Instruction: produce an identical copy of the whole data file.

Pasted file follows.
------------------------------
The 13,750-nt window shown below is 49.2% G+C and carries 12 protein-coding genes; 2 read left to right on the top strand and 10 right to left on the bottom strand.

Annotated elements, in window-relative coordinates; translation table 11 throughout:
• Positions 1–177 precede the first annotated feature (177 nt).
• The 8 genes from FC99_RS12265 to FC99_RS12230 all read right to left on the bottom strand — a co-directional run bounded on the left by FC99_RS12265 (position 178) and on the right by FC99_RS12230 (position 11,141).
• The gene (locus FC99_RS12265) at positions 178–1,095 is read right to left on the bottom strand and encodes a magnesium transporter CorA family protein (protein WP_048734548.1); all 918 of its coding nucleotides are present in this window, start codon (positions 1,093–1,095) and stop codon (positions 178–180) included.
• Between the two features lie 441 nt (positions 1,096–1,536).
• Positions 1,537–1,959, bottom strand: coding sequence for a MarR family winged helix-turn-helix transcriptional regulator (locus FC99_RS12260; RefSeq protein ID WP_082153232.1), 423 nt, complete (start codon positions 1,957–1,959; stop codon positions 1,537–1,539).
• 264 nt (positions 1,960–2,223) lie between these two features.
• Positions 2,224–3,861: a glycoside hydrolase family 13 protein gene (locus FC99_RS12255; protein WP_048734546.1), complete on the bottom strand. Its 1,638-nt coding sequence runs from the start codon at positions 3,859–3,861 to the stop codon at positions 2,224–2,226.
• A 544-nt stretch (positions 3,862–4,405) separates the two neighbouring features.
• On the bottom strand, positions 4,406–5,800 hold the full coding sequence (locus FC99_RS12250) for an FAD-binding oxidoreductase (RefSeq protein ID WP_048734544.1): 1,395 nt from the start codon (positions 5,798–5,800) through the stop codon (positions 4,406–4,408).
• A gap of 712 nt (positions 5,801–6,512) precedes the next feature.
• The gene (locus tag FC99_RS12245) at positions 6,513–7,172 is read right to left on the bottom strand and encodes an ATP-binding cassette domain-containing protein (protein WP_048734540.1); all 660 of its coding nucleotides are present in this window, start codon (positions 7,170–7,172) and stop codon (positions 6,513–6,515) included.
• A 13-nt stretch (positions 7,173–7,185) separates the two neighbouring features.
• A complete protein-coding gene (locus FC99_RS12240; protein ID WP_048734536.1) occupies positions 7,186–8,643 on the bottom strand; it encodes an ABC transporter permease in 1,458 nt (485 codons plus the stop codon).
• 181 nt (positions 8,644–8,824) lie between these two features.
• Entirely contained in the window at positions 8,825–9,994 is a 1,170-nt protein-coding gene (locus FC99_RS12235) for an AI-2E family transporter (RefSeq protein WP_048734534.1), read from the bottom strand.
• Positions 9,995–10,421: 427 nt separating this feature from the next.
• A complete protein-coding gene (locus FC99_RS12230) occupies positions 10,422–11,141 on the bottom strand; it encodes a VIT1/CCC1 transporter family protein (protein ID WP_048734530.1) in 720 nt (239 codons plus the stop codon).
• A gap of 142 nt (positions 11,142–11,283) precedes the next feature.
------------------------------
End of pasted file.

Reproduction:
The 13,750-nt window shown below is 49.2% G+C and carries 12 protein-coding genes; 2 read left to right on the top strand and 10 right to left on the bottom strand.

Annotated elements, in window-relative coordinates; translation table 11 throughout:
• Positions 1–177 precede the first annotated feature (177 nt).
• The 8 genes from FC99_RS12265 to FC99_RS12230 all read right to left on the bottom strand — a co-directional run bounded on the left by FC99_RS12265 (position 178) and on the right by FC99_RS12230 (position 11,141).
• The gene (locus FC99_RS12265) at positions 178–1,095 is read right to left on the bottom strand and encodes a magnesium transporter CorA family protein (protein WP_048734548.1); all 918 of its coding nucleotides are present in this window, start codon (positions 1,093–1,095) and stop codon (positions 178–180) included.
• Between the two features lie 441 nt (positions 1,096–1,536).
• Positions 1,537–1,959, bottom strand: coding sequence for a MarR family winged helix-turn-helix transcriptional regulator (locus FC99_RS12260; RefSeq protein ID WP_082153232.1), 423 nt, complete (start codon positions 1,957–1,959; stop codon positions 1,537–1,539).
• 264 nt (positions 1,960–2,223) lie between these two features.
• Positions 2,224–3,861: a glycoside hydrolase family 13 protein gene (locus FC99_RS12255; protein WP_048734546.1), complete on the bottom strand. Its 1,638-nt coding sequence runs from the start codon at positions 3,859–3,861 to the stop codon at positions 2,224–2,226.
• A 544-nt stretch (positions 3,862–4,405) separates the two neighbouring features.
• On the bottom strand, positions 4,406–5,800 hold the full coding sequence (locus FC99_RS12250) for an FAD-binding oxidoreductase (RefSeq protein ID WP_048734544.1): 1,395 nt from the start codon (positions 5,798–5,800) through the stop codon (positions 4,406–4,408).
• A gap of 712 nt (positions 5,801–6,512) precedes the next feature.
• The gene (locus tag FC99_RS12245) at positions 6,513–7,172 is read right to left on the bottom strand and encodes an ATP-binding cassette domain-containing protein (protein WP_048734540.1); all 660 of its coding nucleotides are present in this window, start codon (positions 7,170–7,172) and stop codon (positions 6,513–6,515) included.
• A 13-nt stretch (positions 7,173–7,185) separates the two neighbouring features.
• A complete protein-coding gene (locus FC99_RS12240; protein ID WP_048734536.1) occupies positions 7,186–8,643 on the bottom strand; it encodes an ABC transporter permease in 1,458 nt (485 codons plus the stop codon).
• 181 nt (positions 8,644–8,824) lie between these two features.
• Entirely contained in the window at positions 8,825–9,994 is a 1,170-nt protein-coding gene (locus FC99_RS12235) for an AI-2E family transporter (RefSeq protein WP_048734534.1), read from the bottom strand.
• Positions 9,995–10,421: 427 nt separating this feature from the next.
• A complete protein-coding gene (locus FC99_RS12230) occupies positions 10,422–11,141 on the bottom strand; it encodes a VIT1/CCC1 transporter family protein (protein ID WP_048734530.1) in 720 nt (239 codons plus the stop codon).
• A gap of 142 nt (positions 11,142–11,283) precedes the next feature.